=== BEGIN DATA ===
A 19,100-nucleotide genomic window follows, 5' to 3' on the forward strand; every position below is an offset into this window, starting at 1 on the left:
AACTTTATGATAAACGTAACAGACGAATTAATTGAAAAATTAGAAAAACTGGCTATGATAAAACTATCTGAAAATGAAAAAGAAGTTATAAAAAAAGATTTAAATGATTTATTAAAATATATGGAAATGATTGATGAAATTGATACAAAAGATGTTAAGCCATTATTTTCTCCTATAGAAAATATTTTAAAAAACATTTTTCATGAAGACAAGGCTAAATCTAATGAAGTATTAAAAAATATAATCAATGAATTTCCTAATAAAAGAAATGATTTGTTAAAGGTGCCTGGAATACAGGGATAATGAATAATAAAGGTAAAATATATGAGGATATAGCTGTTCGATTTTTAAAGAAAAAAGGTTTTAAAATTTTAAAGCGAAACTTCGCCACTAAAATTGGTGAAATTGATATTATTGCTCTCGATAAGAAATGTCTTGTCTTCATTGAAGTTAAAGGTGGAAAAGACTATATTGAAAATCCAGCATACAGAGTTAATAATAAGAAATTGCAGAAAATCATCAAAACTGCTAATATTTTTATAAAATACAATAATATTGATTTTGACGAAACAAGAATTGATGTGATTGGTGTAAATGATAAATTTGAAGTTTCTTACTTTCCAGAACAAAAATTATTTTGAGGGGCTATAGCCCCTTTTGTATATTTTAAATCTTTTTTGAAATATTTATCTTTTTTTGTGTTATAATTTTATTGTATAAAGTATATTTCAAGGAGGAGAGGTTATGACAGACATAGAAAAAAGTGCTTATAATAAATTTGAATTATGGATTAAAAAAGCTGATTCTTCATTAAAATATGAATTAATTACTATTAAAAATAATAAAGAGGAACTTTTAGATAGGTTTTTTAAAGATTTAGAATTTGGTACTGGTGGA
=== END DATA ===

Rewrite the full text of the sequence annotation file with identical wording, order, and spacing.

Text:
A 19,100-nucleotide genomic window follows, 5' to 3' on the forward strand; every position below is an offset into this window, starting at 1 on the left:
AACTTTATGATAAACGTAACAGACGAATTAATTGAAAAATTAGAAAAACTGGCTATGATAAAACTATCTGAAAATGAAAAAGAAGTTATAAAAAAAGATTTAAATGATTTATTAAAATATATGGAAATGATTGATGAAATTGATACAAAAGATGTTAAGCCATTATTTTCTCCTATAGAAAATATTTTAAAAAACATTTTTCATGAAGACAAGGCTAAATCTAATGAAGTATTAAAAAATATAATCAATGAATTTCCTAATAAAAGAAATGATTTGTTAAAGGTGCCTGGAATACAGGGATAATGAATAATAAAGGTAAAATATATGAGGATATAGCTGTTCGATTTTTAAAGAAAAAAGGTTTTAAAATTTTAAAGCGAAACTTCGCCACTAAAATTGGTGAAATTGATATTATTGCTCTCGATAAGAAATGTCTTGTCTTCATTGAAGTTAAAGGTGGAAAAGACTATATTGAAAATCCAGCATACAGAGTTAATAATAAGAAATTGCAGAAAATCATCAAAACTGCTAATATTTTTATAAAATACAATAATATTGATTTTGACGAAACAAGAATTGATGTGATTGGTGTAAATGATAAATTTGAAGTTTCTTACTTTCCAGAACAAAAATTATTTTGAGGGGCTATAGCCCCTTTTGTATATTTTAAATCTTTTTTGAAATATTTATCTTTTTTTGTGTTATAATTTTATTGTATAAAGTATATTTCAAGGAGGAGAGGTTATGACAGACATAGAAAAAAGTGCTTATAATAAATTTGAATTATGGATTAAAAAAGCTGATTCTTCATTAAAATATGAATTAATTACTATTAAAAATAATAAAGAGGAACTTTTAGATAGGTTTTTTAAAGATTTAGAATTTGGTACTGGTGGA